LEAD — Federal and project officials want to make sure that plans for an experiment that could extend the Sanford Lab life to the next 40 years maintain worldwide momentum, despite budget concerns in Washington.
A current environmental assessment to determine the impact the Long Baseline Neutrino Experiment will have if it is built at the Sanford Lab is part of an ongoing effort to make sure the project continues to move forward. This week, officials from the Department of Energy, as well as representatives from the Sanford Lab and the Long Baseline Neutrino Experiment collaboration, met with about 80 people in Lead, and 28 people in Rapid City to explain the project plans and the environmental assessment.
The Department of Energy is overseeing the environmental assessment that will determine the impact of building and operating the Long Baseline Neutrino Experiment, which may be built at the surface or deep underground. The study will examine impact across a broad range of considerations, including the surrounding land, wildlife, water, population, socioeconomic factors, and others. For the rest of 2013, these officials will be gathering data that will determine the effects of building complicated neutrino detectors and their supporting infrastructure in Kirk Canyon or 4,850 feet underground. In early 2014 they will return to Lead with a draft report, seeking public comment about the project. Officials have said they do not expect to find any significant environmental impacts from the project.
Originally planned as an estimated $1.5 billion experiment, with construction 4,850 feet underground at the Sanford Lab, plans to build the surface facility began when federal budget realities hit the project. In 2012 the U.S. Department of Energy told scientists to phase their plans to accommodate for less funding — specifically a total of about $870 million. Though scientists say they cannot do all of the science they need to do for LBNE on the surface, plans to build the Kirk Canyon facility at least keep the ball rolling at the federal levels. Since members of the LBNE collaboration are actively seeking international participation that would provide the balance of resources necessary to move the project underground, keeping the project afloat by making plans for the surface is imperative to proving the U.S. is serious about this experiment.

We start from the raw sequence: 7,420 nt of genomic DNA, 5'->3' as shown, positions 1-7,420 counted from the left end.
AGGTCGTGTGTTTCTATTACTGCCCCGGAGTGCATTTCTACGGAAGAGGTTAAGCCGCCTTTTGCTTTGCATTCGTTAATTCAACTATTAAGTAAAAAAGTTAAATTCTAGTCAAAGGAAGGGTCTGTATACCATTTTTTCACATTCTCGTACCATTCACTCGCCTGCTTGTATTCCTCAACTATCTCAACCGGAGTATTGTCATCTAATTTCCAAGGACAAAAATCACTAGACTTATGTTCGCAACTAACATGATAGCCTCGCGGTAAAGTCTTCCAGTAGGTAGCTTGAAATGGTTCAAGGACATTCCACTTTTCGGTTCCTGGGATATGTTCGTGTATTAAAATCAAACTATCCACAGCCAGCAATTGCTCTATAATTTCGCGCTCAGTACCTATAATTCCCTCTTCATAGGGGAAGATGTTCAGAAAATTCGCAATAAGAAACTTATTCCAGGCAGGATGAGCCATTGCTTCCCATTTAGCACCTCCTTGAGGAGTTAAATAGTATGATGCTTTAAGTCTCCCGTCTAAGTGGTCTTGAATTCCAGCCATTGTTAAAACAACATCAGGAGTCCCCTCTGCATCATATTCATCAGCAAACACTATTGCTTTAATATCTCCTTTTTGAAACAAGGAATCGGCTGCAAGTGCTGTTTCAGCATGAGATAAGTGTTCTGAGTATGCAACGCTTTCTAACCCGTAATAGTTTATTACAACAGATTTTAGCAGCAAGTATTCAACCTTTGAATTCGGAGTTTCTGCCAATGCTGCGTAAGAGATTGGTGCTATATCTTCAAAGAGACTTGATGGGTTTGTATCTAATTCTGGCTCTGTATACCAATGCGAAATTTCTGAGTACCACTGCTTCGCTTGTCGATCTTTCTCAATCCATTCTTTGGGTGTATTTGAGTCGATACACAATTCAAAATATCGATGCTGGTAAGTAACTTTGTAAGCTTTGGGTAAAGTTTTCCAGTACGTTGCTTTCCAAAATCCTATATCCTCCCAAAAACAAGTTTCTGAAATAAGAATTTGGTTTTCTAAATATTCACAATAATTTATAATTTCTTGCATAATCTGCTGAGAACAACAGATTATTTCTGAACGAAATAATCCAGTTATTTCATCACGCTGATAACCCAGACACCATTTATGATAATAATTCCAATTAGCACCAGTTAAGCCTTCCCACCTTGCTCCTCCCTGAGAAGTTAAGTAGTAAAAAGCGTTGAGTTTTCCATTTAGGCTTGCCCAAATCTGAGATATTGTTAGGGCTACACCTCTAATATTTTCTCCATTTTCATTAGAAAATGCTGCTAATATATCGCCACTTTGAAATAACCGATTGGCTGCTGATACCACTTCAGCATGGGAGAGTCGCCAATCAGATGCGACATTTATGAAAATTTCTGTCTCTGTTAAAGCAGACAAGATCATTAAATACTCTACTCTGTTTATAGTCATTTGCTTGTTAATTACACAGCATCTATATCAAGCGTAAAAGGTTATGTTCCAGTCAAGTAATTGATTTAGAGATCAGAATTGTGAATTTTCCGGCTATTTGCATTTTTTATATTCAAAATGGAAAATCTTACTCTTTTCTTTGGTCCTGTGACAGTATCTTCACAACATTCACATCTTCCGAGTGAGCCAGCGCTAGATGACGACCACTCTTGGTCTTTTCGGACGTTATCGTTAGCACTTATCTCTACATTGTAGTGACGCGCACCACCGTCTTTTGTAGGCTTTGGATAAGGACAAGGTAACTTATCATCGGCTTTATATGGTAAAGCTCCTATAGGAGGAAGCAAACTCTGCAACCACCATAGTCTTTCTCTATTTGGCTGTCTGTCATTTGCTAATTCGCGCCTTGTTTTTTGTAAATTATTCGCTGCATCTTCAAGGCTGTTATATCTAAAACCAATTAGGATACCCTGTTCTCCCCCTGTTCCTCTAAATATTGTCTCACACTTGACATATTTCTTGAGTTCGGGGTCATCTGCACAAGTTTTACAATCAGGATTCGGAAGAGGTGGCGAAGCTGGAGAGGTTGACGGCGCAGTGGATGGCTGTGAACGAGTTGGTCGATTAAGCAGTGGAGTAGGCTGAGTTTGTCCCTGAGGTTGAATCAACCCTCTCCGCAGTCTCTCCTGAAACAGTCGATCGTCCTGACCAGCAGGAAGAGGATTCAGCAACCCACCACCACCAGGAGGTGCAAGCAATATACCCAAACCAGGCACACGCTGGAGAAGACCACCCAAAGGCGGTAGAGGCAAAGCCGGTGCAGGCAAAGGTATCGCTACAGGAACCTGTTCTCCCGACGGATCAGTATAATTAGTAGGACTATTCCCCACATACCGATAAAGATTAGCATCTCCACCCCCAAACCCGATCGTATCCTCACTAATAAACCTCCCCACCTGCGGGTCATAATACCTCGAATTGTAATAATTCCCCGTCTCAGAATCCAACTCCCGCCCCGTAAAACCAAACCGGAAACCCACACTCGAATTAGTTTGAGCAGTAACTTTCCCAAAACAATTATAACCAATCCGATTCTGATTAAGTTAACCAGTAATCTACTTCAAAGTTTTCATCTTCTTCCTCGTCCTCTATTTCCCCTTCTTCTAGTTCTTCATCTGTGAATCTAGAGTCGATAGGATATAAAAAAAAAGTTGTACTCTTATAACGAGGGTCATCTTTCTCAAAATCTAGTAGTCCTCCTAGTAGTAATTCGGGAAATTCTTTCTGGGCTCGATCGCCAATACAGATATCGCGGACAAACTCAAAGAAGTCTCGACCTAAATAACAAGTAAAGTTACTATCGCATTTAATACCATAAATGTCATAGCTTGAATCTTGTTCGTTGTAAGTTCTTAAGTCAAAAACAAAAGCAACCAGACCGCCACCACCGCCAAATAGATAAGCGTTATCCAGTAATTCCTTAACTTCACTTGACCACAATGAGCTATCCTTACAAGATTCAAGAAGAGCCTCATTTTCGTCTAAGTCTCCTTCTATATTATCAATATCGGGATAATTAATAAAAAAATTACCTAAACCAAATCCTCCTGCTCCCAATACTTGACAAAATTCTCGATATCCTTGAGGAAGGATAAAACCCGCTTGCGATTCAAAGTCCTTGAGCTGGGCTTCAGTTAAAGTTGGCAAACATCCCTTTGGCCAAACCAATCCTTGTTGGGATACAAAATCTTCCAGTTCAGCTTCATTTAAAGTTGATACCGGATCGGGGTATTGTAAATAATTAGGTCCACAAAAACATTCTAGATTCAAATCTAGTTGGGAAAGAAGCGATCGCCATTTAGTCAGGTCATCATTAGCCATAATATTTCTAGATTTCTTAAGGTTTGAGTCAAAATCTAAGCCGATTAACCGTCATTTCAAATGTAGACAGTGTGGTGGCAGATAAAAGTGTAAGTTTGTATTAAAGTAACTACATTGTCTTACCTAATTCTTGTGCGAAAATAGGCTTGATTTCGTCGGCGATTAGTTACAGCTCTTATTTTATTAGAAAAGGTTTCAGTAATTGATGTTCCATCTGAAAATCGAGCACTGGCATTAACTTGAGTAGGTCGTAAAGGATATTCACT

Additionally, Department of Energy Director of Communications Brian Quirke said the federal agency considers outside participation and support when making its funding decisions for specific projects — making international participation and support from outside sources that much more important. Support from the state of South Dakota to build the Sanford Lab, which the LBNE hopes to one day call home, is part of that outside support the DOE considers.
“We leverage the Department of Energy investment with the investments that have already been made, or will be made, by external partners,” said Michael Weis, site office manager for the Department of Energy’s office at Fermilab.
“We in the science community are incredibly grateful for the investment that the people of the state of South Dakota have made in bringing the Sanford Lab into existence,” said Jim Strait, LBNE project director. “Without the investment we couldn’t do this kind of science and if we did want to do it we would probably have to do it overseas in other countries. Thanks to the investment by the state of South Dakota we have the opportunity to bring the world scientific community here rather than go somewhere else.”
The Long Baseline Neutrino Experiment involves upgrading a neutrino beam at Fermi National Laboratory near Chicago, and shooting a beam of neutrinos through the earth, more than 800 miles, to Lead. By doing this, scientists plan to study how neutrinos change form in transit, and how supernovae work. Since supernovae make and distribute all of the heavy elements in the universe, the experiment could help explain where matter comes from, and why it exists.